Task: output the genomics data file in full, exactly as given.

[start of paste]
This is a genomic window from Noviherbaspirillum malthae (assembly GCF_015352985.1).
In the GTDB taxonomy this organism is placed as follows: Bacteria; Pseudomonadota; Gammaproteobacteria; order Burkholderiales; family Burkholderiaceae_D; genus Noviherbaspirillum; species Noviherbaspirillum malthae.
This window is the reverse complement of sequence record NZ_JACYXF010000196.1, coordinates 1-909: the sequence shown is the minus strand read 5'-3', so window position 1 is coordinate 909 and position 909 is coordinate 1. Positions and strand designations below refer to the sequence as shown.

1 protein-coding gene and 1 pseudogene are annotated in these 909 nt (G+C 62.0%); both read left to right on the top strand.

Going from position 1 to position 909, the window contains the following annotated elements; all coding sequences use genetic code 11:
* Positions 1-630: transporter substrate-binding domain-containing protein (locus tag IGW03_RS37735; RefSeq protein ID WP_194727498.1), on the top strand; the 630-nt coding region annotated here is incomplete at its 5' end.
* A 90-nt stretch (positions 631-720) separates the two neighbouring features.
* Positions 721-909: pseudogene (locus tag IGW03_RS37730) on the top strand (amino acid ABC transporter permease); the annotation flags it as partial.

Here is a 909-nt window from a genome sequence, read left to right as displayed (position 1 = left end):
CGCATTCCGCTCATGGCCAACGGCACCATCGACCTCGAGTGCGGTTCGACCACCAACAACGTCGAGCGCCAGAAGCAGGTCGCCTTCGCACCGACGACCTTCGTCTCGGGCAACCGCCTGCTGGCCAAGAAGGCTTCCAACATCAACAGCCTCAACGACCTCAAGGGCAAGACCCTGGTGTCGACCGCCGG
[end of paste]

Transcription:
This is a genomic window from Noviherbaspirillum malthae (assembly GCF_015352985.1).
In the GTDB taxonomy this organism is placed as follows: Bacteria; Pseudomonadota; Gammaproteobacteria; order Burkholderiales; family Burkholderiaceae_D; genus Noviherbaspirillum; species Noviherbaspirillum malthae.
This window is the reverse complement of sequence record NZ_JACYXF010000196.1, coordinates 1-909: the sequence shown is the minus strand read 5'-3', so window position 1 is coordinate 909 and position 909 is coordinate 1. Positions and strand designations below refer to the sequence as shown.

1 protein-coding gene and 1 pseudogene are annotated in these 909 nt (G+C 62.0%); both read left to right on the top strand.

Going from position 1 to position 909, the window contains the following annotated elements; all coding sequences use genetic code 11:
* Positions 1-630: transporter substrate-binding domain-containing protein (locus tag IGW03_RS37735; RefSeq protein ID WP_194727498.1), on the top strand; the 630-nt coding region annotated here is incomplete at its 5' end.
* A 90-nt stretch (positions 631-720) separates the two neighbouring features.
* Positions 721-909: pseudogene (locus tag IGW03_RS37730) on the top strand (amino acid ABC transporter permease); the annotation flags it as partial.

Here is a 909-nt window from a genome sequence, read left to right as displayed (position 1 = left end):
CGCATTCCGCTCATGGCCAACGGCACCATCGACCTCGAGTGCGGTTCGACCACCAACAACGTCGAGCGCCAGAAGCAGGTCGCCTTCGCACCGACGACCTTCGTCTCGGGCAACCGCCTGCTGGCCAAGAAGGCTTCCAACATCAACAGCCTCAACGACCTCAAGGGCAAGACCCTGGTGTCGACCGCCGG